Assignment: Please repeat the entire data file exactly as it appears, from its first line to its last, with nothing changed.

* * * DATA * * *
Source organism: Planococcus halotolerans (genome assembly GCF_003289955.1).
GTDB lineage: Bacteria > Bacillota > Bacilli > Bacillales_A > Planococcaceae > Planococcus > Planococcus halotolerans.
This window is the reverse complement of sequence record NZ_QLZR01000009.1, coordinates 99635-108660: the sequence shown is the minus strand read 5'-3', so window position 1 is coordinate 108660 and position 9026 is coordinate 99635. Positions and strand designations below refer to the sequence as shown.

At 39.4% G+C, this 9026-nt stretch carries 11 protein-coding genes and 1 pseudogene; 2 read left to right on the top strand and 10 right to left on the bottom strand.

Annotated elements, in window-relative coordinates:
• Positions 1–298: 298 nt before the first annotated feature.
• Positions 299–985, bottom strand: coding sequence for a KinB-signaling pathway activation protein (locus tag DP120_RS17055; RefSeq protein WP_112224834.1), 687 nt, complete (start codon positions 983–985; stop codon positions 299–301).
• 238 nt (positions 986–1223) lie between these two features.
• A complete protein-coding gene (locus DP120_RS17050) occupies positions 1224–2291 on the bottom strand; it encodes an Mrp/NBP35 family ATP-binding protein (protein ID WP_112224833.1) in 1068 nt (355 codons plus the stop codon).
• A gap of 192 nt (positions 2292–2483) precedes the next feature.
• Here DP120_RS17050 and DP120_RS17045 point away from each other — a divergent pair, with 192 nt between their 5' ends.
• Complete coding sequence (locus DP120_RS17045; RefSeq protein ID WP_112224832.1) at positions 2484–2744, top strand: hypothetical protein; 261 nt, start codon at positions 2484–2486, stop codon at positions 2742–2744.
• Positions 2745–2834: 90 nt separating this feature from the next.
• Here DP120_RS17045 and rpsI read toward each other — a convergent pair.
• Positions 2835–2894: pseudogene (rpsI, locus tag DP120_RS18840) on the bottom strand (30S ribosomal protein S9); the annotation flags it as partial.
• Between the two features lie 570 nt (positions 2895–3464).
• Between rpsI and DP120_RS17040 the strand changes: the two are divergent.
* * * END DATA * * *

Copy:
Source organism: Planococcus halotolerans (genome assembly GCF_003289955.1).
GTDB lineage: Bacteria > Bacillota > Bacilli > Bacillales_A > Planococcaceae > Planococcus > Planococcus halotolerans.
This window is the reverse complement of sequence record NZ_QLZR01000009.1, coordinates 99635-108660: the sequence shown is the minus strand read 5'-3', so window position 1 is coordinate 108660 and position 9026 is coordinate 99635. Positions and strand designations below refer to the sequence as shown.

At 39.4% G+C, this 9026-nt stretch carries 11 protein-coding genes and 1 pseudogene; 2 read left to right on the top strand and 10 right to left on the bottom strand.

Annotated elements, in window-relative coordinates:
• Positions 1–298: 298 nt before the first annotated feature.
• Positions 299–985, bottom strand: coding sequence for a KinB-signaling pathway activation protein (locus tag DP120_RS17055; RefSeq protein WP_112224834.1), 687 nt, complete (start codon positions 983–985; stop codon positions 299–301).
• 238 nt (positions 986–1223) lie between these two features.
• A complete protein-coding gene (locus DP120_RS17050) occupies positions 1224–2291 on the bottom strand; it encodes an Mrp/NBP35 family ATP-binding protein (protein ID WP_112224833.1) in 1068 nt (355 codons plus the stop codon).
• A gap of 192 nt (positions 2292–2483) precedes the next feature.
• Here DP120_RS17050 and DP120_RS17045 point away from each other — a divergent pair, with 192 nt between their 5' ends.
• Complete coding sequence (locus DP120_RS17045; RefSeq protein ID WP_112224832.1) at positions 2484–2744, top strand: hypothetical protein; 261 nt, start codon at positions 2484–2486, stop codon at positions 2742–2744.
• Positions 2745–2834: 90 nt separating this feature from the next.
• Here DP120_RS17045 and rpsI read toward each other — a convergent pair.
• Positions 2835–2894: pseudogene (rpsI, locus tag DP120_RS18840) on the bottom strand (30S ribosomal protein S9); the annotation flags it as partial.
• Between the two features lie 570 nt (positions 2895–3464).
• Between rpsI and DP120_RS17040 the strand changes: the two are divergent.